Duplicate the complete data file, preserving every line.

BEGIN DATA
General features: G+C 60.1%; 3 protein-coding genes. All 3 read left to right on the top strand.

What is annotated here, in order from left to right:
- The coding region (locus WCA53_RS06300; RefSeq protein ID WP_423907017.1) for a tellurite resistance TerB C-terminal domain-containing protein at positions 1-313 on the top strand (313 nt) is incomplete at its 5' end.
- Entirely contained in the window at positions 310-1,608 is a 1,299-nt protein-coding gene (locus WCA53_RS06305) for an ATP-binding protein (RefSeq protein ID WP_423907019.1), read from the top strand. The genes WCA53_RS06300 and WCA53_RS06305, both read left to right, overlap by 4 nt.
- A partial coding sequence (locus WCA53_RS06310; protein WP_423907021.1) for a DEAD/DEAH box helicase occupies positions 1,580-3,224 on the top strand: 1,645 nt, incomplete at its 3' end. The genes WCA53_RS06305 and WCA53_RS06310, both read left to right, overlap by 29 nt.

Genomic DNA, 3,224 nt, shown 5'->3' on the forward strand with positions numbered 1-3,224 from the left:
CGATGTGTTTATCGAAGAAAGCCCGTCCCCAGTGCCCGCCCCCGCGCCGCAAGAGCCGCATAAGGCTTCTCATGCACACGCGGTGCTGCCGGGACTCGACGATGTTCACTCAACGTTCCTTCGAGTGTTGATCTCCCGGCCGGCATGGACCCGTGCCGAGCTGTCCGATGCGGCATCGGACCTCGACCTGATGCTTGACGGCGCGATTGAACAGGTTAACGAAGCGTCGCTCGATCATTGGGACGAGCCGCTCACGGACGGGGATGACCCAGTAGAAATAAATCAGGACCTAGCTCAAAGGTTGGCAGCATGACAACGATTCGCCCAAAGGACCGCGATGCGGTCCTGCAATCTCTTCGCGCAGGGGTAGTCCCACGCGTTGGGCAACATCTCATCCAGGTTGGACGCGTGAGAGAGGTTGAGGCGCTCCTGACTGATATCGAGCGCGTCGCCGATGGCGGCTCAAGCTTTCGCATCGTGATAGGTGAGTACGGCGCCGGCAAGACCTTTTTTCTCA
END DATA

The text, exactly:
General features: G+C 60.1%; 3 protein-coding genes. All 3 read left to right on the top strand.

What is annotated here, in order from left to right:
- The coding region (locus WCA53_RS06300; RefSeq protein ID WP_423907017.1) for a tellurite resistance TerB C-terminal domain-containing protein at positions 1-313 on the top strand (313 nt) is incomplete at its 5' end.
- Entirely contained in the window at positions 310-1,608 is a 1,299-nt protein-coding gene (locus WCA53_RS06305) for an ATP-binding protein (RefSeq protein ID WP_423907019.1), read from the top strand. The genes WCA53_RS06300 and WCA53_RS06305, both read left to right, overlap by 4 nt.
- A partial coding sequence (locus WCA53_RS06310; protein WP_423907021.1) for a DEAD/DEAH box helicase occupies positions 1,580-3,224 on the top strand: 1,645 nt, incomplete at its 3' end. The genes WCA53_RS06305 and WCA53_RS06310, both read left to right, overlap by 29 nt.

Genomic DNA, 3,224 nt, shown 5'->3' on the forward strand with positions numbered 1-3,224 from the left:
CGATGTGTTTATCGAAGAAAGCCCGTCCCCAGTGCCCGCCCCCGCGCCGCAAGAGCCGCATAAGGCTTCTCATGCACACGCGGTGCTGCCGGGACTCGACGATGTTCACTCAACGTTCCTTCGAGTGTTGATCTCCCGGCCGGCATGGACCCGTGCCGAGCTGTCCGATGCGGCATCGGACCTCGACCTGATGCTTGACGGCGCGATTGAACAGGTTAACGAAGCGTCGCTCGATCATTGGGACGAGCCGCTCACGGACGGGGATGACCCAGTAGAAATAAATCAGGACCTAGCTCAAAGGTTGGCAGCATGACAACGATTCGCCCAAAGGACCGCGATGCGGTCCTGCAATCTCTTCGCGCAGGGGTAGTCCCACGCGTTGGGCAACATCTCATCCAGGTTGGACGCGTGAGAGAGGTTGAGGCGCTCCTGACTGATATCGAGCGCGTCGCCGATGGCGGCTCAAGCTTTCGCATCGTGATAGGTGAGTACGGCGCCGGCAAGACCTTTTTTCTCA